Experience: 3D Printed Horological Model Tourbillon 1000% by Nicholas Manousos. Brilliant and a Glimpse to the Future of Horological R&D.

Last year around this time, a 3D printer experience facility opened its doors here in Chicago. The very same day we visited the facility, the first thought that came to mind was how 3D printing would impact the horological world by simplifying process with the development of watch prototypes, part prototypes or even with the creation of super-sized models of watch designs and functional parts to ease the research and development process as well as watchmaking training at the manufactures.

Today, less than a year later, we bring you this story about a man named Nicholas Manousos who has already made our dream come true with the launch of the first 3D printed horological model. This concept which we learned about last week, first caught our eye through a short video posted on Instagram of what appeared to be a fully functional 3D printed super-sized tourbillon, that Nicholas calls the Tourbillon 1000%.

The tourbillon was invented by Abraham-Louis Breguet in 1795 —and patented in 1801— as an horological advancement that would counter the effects of gravity on the escapement. Today its usefulness is controversial as horology is so much more advanced, but the allure and beauty of the tourbillon remains. In Nicholas opinion, a tourbillon is the ultimate expression of mechanical beauty and we agree with him. The Tourbillon 1000% scale model is the result of the high resolution capabilities of today's 3D printers and the best way to let people comprehend the mechanics and physics of this horological advancement. The model allows for full view of every single part at work and is the result of 3 years of engineering and design by Nicholas Manousos. The Tourbillon 1000% is not intended to be a timekeeper, but rather an educational device.

The Tourbillon 1000% is printed using a Delta Kinematics Robot that was built by Nicholas. This printer is fitted with a print head that moves in three dimensional space while being controlled by a computer as it is extruding material to create the object that is being printed. To give you a rough idea of the size of this model, the balance wheel alone has a diameter of 17 centimeters/6.7 inches.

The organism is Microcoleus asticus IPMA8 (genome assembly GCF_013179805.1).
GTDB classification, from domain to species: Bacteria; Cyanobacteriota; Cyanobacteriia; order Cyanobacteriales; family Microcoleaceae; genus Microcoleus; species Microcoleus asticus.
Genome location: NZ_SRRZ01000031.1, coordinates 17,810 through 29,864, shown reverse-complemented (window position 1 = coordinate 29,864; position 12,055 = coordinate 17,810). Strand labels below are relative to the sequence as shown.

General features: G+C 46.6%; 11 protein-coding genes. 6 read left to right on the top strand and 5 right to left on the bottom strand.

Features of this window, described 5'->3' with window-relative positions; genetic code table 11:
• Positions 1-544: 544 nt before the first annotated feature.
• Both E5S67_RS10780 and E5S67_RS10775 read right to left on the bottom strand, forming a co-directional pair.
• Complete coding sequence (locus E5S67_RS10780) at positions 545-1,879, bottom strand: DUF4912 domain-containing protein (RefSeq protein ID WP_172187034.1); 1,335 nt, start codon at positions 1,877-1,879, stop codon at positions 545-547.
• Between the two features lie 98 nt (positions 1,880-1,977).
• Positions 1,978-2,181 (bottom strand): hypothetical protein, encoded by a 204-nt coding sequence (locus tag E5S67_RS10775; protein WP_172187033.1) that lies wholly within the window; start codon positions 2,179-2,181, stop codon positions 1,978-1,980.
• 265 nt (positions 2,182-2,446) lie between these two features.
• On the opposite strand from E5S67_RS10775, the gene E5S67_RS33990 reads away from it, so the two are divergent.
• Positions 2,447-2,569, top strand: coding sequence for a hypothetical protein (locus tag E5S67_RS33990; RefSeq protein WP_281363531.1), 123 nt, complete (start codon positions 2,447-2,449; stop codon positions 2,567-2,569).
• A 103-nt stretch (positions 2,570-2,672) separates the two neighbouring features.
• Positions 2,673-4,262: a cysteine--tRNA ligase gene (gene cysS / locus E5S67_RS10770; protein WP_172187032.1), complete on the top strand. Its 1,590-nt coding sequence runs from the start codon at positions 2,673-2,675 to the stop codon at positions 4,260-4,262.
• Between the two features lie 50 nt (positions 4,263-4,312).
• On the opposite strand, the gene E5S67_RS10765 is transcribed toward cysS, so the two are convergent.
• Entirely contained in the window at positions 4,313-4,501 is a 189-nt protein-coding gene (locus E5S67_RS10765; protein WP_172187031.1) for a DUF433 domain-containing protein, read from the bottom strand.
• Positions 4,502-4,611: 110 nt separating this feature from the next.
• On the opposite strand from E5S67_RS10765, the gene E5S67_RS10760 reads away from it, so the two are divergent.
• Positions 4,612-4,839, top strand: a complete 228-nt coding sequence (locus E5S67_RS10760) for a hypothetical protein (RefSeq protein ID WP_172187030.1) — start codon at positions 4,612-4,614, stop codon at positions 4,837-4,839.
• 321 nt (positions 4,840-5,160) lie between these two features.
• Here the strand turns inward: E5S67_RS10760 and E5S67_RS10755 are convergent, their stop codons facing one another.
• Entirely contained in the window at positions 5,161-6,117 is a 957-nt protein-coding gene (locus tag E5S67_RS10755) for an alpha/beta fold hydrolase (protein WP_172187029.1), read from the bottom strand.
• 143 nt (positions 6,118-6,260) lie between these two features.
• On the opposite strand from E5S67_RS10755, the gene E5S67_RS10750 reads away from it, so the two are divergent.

The Tourbillon 1000% is fitted with a symmetrical Co-Axial Escapement and a Free-Sprung Balance. The difference between the symmetrical and normal version escapement is that the impulsing action occurs entirely on the smaller escape wheel. The advantage with this variant is that the shorter distance between the balance and escape wheel allows for a smaller escape pinion module, which in turn means a smaller overall movement. Additionally, the Tourbillon 1000% features ball bearings —only component not 3D printed in-house— instead of jewels as the latter would've had to be printed using special polymers that would've not performed as well as the ball bearings. Furthermore, the model is printed using a biodegradable —cornstarch based— thermoplastic filament called Polylactic Acid —PLA— of very high strength and superior finish quality.

Nicholas Manousos, the genius behind the Tourbillon 1000% was born and raised in California's Silicon Valley. Engineering has always been a source of endless joy him and after earning a degree in Computer Science from the University of California, Santa Cruz, he worked in San Francisco at various technology start-ups. Fascinated by mechanical timepieces and after meeting master horologist Peter Speake-Marin he decided to attend the Nicolas G. Hayek Watchmaking School in Florida. Today, Nicholas is based out of New York and he is a member of the Board of Trustees for the Horological Society of New York.

Now, let's show you this amazing masterpiece in action. The Tourbillon 1000% is available in very limited quantities and available for special customization in case some of you like to go that route. Already available at Chronopassion in Paris and Chatel in California.

Sticker Price $3,000 USD. For more info on Nicholas Manousos click here.

Posted on July 29, 2014 and filed under News.